San Marcos Mercury | Local News from San Marcos and Hays County, Texas

STAFF REPORT

The board of the Lower Colorado River Authority on Monday took the first step towards selling 18 retail water and wastewater systems in the Hill Country and in LCRA’s southeast service area to Corix Infrastructure.

The board also granted Corix an option and right of first refusal, under certain conditions, to buy the West Travis County Regional Water and Wastewater System, which serves an estimated 7,000 water users in northern Hays County.

Until recently, Corix had been in the running to buy the West Travis System. LCRA staff on August 23 chose Corix as the most responsible bidder for the system before postponing action a day later. The board in September entered negotiations with Corix and California Water for that and other systems before changing course.

The LCRA board on Nov. 16 unanimously chose the Coalition of Central Texas Utilities Development Corporation as the most responsible bidder for the West Travis System. The Utilities Development Corporation was formed by Hays County and the cities of Bee Cave, Leander, West Lake Hills and Sunrise Beach and 17 other entities including the city of Dripping Springs and the Dripping Springs Water Supply Corp. LCRA has invested at least $140 million in the system.

An agreement between LCRA and the coalition says that if the parties do not finalize a purchase agreement by Jan. 17, 2012, they may discontinue negotiations. Therefore, Corix may have another shot at the system.

The 12 Hill Country systems involved in the pending sale to Corix include Lake Buchanan Water System, Spicewood Beach Water System, Smithwick Water System, Ridge Harbor Water System, Ridge Harbor Wastewater System, Paradise Point Water System, Sandy Harbor Water System, Quail Creek Water System, Lometa Water System (subject to right of first refusal by the City of Lometa), Lometa Wastewater System (subject to right of first refusal by the City of Lometa), Tow Village Water System and Bonanza Beach Water System.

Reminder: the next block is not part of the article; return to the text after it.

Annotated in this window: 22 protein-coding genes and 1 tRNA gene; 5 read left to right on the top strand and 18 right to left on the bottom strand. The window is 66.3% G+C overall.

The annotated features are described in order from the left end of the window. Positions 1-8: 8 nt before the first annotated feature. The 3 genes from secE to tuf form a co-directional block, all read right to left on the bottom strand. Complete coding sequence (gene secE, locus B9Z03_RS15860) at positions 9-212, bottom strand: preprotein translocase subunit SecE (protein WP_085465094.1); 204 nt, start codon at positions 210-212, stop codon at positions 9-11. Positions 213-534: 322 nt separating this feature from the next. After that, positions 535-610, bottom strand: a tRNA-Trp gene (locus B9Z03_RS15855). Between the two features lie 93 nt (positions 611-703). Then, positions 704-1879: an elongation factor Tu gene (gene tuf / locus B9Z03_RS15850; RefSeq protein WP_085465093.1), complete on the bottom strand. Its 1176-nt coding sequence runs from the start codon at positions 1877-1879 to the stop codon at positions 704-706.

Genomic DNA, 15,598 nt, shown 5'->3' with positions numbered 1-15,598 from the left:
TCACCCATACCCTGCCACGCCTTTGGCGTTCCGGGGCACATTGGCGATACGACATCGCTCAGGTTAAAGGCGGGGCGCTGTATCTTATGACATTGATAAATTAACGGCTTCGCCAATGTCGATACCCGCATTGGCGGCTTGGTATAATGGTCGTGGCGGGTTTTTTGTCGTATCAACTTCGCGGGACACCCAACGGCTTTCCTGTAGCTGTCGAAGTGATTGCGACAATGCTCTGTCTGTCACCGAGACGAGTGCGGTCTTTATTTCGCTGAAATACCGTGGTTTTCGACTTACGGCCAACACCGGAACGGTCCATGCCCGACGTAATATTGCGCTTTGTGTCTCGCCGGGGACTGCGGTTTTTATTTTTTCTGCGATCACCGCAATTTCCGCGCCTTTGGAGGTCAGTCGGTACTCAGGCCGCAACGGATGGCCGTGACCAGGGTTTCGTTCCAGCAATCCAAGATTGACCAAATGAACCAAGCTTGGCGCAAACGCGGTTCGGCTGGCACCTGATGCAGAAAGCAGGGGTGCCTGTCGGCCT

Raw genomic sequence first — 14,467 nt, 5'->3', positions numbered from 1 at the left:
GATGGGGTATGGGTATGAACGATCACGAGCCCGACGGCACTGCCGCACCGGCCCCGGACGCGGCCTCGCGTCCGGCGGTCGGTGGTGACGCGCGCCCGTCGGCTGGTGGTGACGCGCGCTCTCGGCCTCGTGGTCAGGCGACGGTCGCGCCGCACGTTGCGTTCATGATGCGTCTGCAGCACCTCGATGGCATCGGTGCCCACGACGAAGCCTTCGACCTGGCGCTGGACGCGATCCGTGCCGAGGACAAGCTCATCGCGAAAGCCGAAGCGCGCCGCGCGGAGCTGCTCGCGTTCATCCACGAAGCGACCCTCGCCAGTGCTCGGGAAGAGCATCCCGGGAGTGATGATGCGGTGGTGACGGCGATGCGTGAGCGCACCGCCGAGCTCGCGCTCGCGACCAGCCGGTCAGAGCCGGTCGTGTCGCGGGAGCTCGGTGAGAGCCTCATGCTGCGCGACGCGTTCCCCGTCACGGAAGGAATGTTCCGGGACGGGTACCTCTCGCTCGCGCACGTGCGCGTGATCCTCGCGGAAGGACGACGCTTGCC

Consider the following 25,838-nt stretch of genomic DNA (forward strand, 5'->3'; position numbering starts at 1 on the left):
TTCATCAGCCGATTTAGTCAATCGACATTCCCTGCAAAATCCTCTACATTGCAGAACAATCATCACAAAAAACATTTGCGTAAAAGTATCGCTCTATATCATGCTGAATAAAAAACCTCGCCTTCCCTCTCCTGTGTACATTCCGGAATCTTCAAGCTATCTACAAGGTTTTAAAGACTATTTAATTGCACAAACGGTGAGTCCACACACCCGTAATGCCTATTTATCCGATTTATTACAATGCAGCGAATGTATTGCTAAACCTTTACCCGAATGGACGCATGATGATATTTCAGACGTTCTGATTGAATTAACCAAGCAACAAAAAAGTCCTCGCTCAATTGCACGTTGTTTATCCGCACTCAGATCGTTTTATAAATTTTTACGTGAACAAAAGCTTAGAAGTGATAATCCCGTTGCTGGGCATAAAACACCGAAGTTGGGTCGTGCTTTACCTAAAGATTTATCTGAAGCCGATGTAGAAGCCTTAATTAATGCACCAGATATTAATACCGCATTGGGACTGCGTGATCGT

The six southeast systems involved include Camp Swift Wastewater System, McKinney Roughs Wastewater System, Alleyton Water System, Alleyton Wastewater System, Matagorda Dunes Water System and Matagorda Dunes Wastewater System.

The LCRA board, which unanimously chose Corix, set Feb. 21, 2012 as the deadline to negotiate the purchase and operations agreements with the firm. Corix is an international company, based in Vancouver, that provides service to more than 220 water and wastewater systems that serve 650,000 people in North America.

“Corix is a well-respected utility company with a proven track record,” said General Manager Becky Motal. “The Board took a hard look at the company and judged it was appropriate to move forward with negotiations.”

LCRA’s board decided in November 2010 to sell all of its water/wastewater systems. LCRA purchased and developed the community water/wastewater systems in the Hill Country and along the Colorado River, mostly in the past 10 to 15 years, and has since invested more than $300 million to improve the systems’ infrastructure.

In many cases, LCRA purchased the systems to help meet the environmental needs and economic development goals of the local communities,” said LCRA spokesperson Clara Tuma. “However, despite cutting costs and raising rates, these systems do not cover their costs and are subsidized by more than $3 million a year.”

In choosing the coalition and Corix, LCRA determined both entities best met the four criteria set by its board for choosing buyers, namely:

-Ability and commitment to provide reliable, quality utility services
-Ability to invest capital for needed infrastructure
-Commitment to meeting state regulatory requirements
-Willingness to compensate LCRA for its investment

“The Board has set criteria to ensure that high-quality, financially sound entities are brought in that can serve the area well,” said LCRA Chair Timothy Timmerman on Monday. “LCRA started the process of divesting the water and wastewater utilities two years ago when it divested the Brushy Creek Regional Wastewater System. With today’s decision, approximately 96 percent of the customers served by LCRA before divestiture began are slated to go to systems owned by the customers or their communities or will remain with LCRA.”

IMAGE via LCRA

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